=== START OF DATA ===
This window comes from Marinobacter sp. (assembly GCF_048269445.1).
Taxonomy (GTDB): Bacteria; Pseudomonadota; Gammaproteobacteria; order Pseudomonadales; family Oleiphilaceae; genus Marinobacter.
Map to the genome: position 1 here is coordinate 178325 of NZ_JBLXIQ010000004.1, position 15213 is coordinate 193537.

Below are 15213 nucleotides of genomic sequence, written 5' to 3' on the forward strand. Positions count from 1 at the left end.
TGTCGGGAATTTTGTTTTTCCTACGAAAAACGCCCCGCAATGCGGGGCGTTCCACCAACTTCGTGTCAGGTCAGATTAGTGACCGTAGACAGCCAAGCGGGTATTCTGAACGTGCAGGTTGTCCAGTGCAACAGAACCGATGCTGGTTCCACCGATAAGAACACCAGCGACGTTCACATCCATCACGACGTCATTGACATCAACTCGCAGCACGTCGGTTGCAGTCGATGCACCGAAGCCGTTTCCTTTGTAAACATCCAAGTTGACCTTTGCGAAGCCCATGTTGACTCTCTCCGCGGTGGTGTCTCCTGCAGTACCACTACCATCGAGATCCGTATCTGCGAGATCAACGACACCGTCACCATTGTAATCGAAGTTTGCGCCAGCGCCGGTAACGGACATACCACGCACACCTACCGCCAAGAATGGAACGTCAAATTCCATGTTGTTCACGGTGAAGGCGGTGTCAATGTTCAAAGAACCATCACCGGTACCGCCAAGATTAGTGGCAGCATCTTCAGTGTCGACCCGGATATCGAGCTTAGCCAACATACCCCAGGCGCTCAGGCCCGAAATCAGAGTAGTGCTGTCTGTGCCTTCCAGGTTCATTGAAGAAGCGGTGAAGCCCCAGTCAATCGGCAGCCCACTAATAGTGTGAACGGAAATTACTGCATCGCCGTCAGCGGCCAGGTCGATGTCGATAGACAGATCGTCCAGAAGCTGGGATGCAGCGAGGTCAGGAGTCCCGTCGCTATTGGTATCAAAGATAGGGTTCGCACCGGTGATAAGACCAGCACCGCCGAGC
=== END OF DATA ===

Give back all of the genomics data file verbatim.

This window comes from Marinobacter sp. (assembly GCF_048269445.1).
Taxonomy (GTDB): Bacteria; Pseudomonadota; Gammaproteobacteria; order Pseudomonadales; family Oleiphilaceae; genus Marinobacter.
Map to the genome: position 1 here is coordinate 178325 of NZ_JBLXIQ010000004.1, position 15213 is coordinate 193537.

Below are 15213 nucleotides of genomic sequence, written 5' to 3' on the forward strand. Positions count from 1 at the left end.
TGTCGGGAATTTTGTTTTTCCTACGAAAAACGCCCCGCAATGCGGGGCGTTCCACCAACTTCGTGTCAGGTCAGATTAGTGACCGTAGACAGCCAAGCGGGTATTCTGAACGTGCAGGTTGTCCAGTGCAACAGAACCGATGCTGGTTCCACCGATAAGAACACCAGCGACGTTCACATCCATCACGACGTCATTGACATCAACTCGCAGCACGTCGGTTGCAGTCGATGCACCGAAGCCGTTTCCTTTGTAAACATCCAAGTTGACCTTTGCGAAGCCCATGTTGACTCTCTCCGCGGTGGTGTCTCCTGCAGTACCACTACCATCGAGATCCGTATCTGCGAGATCAACGACACCGTCACCATTGTAATCGAAGTTTGCGCCAGCGCCGGTAACGGACATACCACGCACACCTACCGCCAAGAATGGAACGTCAAATTCCATGTTGTTCACGGTGAAGGCGGTGTCAATGTTCAAAGAACCATCACCGGTACCGCCAAGATTAGTGGCAGCATCTTCAGTGTCGACCCGGATATCGAGCTTAGCCAACATACCCCAGGCGCTCAGGCCCGAAATCAGAGTAGTGCTGTCTGTGCCTTCCAGGTTCATTGAAGAAGCGGTGAAGCCCCAGTCAATCGGCAGCCCACTAATAGTGTGAACGGAAATTACTGCATCGCCGTCAGCGGCCAGGTCGATGTCGATAGACAGATCGTCCAGAAGCTGGGATGCAGCGAGGTCAGGAGTCCCGTCGCTATTGGTATCAAAGATAGGGTTCGCACCGGTGATAAGACCAGCACCGCCGAGC